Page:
In the table above, ligatio is 'a tying, a binding'; the term for 'a link' in Vicipaedia is nexus, and it seems to have been so from the beginning. The ideas of 'download' and 'upload' are usuallty based on onerare. Some of these terms, and many others, are attested in various publications. IacobusAmor (disputatio) 20:05, 3 Maii 2020 (UTC)
@IacobusAmor:
“In the table above, ligatio is 'a tying, a binding”
More or less like nexus is “the act of binding, tying or fastening together”… Just for comparison, to translate the English “link” French uses lien, Italian uses collegamento (both ultimately from ligō) – and note that Italian does possess nesso as the direct translation of Latin nexus (meaning “logical connection”).
“the term for 'a link' in Vicipaedia is nexus, and it seems to have been so from the beginning”
I like to suggest alternatives when these are available, but I don't dislike nexus. Both nexus and ligatio/colligatio are OK for me.
“The ideas of 'download' and 'upload' are usuallty based on onerare. Some of these terms, and many others, are attested in various publications.”
I understand… Well, I guess I have just suggested some alternative terms then! Just out of curiosity, what are the verbs derived from onerare used for translating “to download” and “to upload”?
--Grufo (disputatio) 17:00, 4 Maii 2020 (UTC)
In Vicifonte upload files = onerare fascicula (in interfacie Latina; hic, in Vicipaedia, imponere; nescio qui haec scripserit) Demetrius Talpa (disputatio) 22:26, 4 Maii 2020 (UTC).
Thank you, Demetrius. I asked because I suspect that by sticking to onerare for translating “to upload”, “to download” would be exonerare (which of course already has different meanings). --Grufo (disputatio) 23:53, 4 Maii 2020 (UTC)

Please note that the correct Latin form is conectere, conexus. Neander (disputatio) 16:11, 5 Maii 2020 (UTC)

Conectere and connectere are both correct (#1, #2). If I am not mistaken two pronunciation were present at the end of the Republic, /kõːˈnek.toː/ and /konˈnek.toː/, depending whether the speaker would normally pronounce cum as /kũː/ or /ko*/ (the asterisk in the second one indicates syntactic gemination). Common sense would suggest me that for both pronunciations connectere would be the optimal spelling, because con- is able to express graphically both nasalization (/kõː/) and syntactic gemination (/ko*/) – depending on the speaker – while co- can only be pronounced /kɔ/ or /koː/. What is the argument that makes the ones who disagree on this believe that conectere would be more correct? --Grufo (disputatio) 20:19, 5 Maii 2020 (UTC)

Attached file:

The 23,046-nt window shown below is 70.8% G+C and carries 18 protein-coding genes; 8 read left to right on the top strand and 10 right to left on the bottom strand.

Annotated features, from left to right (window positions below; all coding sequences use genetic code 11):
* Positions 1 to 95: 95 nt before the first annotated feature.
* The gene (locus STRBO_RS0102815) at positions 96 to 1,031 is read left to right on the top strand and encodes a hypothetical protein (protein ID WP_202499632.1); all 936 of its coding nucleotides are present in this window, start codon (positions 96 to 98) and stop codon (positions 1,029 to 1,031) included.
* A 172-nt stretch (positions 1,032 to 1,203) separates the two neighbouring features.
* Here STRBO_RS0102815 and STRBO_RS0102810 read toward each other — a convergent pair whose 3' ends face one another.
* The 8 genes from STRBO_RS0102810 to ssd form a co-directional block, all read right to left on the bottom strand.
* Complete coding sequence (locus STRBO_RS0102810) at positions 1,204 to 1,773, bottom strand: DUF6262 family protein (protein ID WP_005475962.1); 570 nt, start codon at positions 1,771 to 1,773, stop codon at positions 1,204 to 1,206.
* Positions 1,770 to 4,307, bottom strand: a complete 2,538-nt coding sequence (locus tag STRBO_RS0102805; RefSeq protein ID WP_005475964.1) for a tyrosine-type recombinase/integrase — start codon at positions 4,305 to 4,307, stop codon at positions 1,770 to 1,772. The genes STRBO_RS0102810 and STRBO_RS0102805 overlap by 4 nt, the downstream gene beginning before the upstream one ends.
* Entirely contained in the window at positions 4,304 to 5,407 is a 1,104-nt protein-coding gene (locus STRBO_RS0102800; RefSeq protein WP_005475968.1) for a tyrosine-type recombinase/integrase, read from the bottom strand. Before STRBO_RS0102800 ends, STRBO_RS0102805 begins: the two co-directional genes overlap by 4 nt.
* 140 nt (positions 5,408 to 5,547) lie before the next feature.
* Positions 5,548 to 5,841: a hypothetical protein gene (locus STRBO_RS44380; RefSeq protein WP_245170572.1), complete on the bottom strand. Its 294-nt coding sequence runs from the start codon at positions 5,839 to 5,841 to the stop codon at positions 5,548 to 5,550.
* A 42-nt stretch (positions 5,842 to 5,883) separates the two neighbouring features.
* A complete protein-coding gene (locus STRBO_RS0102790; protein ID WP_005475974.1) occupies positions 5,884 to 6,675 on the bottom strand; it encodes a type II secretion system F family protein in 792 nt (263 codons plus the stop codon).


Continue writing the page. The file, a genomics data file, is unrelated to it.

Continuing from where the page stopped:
Well, the argument is, simply, that if you check any philological edition of ancient Roman authors, published in authoritative collections such as Scriptorum classicorum bibliotheca Oxoniensis or Bibliotheca Teubneriana, you'll find only conectere. We scarcely have any better informants than philological editions of classical authors. Neander (disputatio) 21:01, 6 Maii 2020 (UTC)
Indeed, when you had raised the point I had done a quick research and, with some surprise, I had found too that philological editions tend to prefer conectere, conubium, etc (with some exceptions though). However, given that unless you find it in an inscription, writing conectere instead of connectere is nothing more than an editorial choice, I wonder what reason could motivate editors to prefer conectere. From what I know of Latin phonology and orthography I would think of it as nothing more than a misspelling. But I think that this can be a very good question for any linguist who happens to read this discussion. --Grufo (disputatio) 00:07, 7 Maii 2020 (UTC)

I agree. But the phenomenon is way too widespread to be an irrational editorial choice of a type involving misspelling. Instead of this, I'd suggest that the reason might be etymological. For example, nectere has been connected to nere < *snē- (Persson, Beiträge 1912: 815A). Thus, *com-snegh- > *co-znegh- > *cō-nec-t- (like flectere). Given this, con-nectere might be a late/"vulgar" Latin morphological reanalysis. It's true that nectere lacks a generally acknowledged etymology. Anyway, this is a very good question, as you admit. Neander (disputatio) 16:24, 7 Maii 2020 (UTC)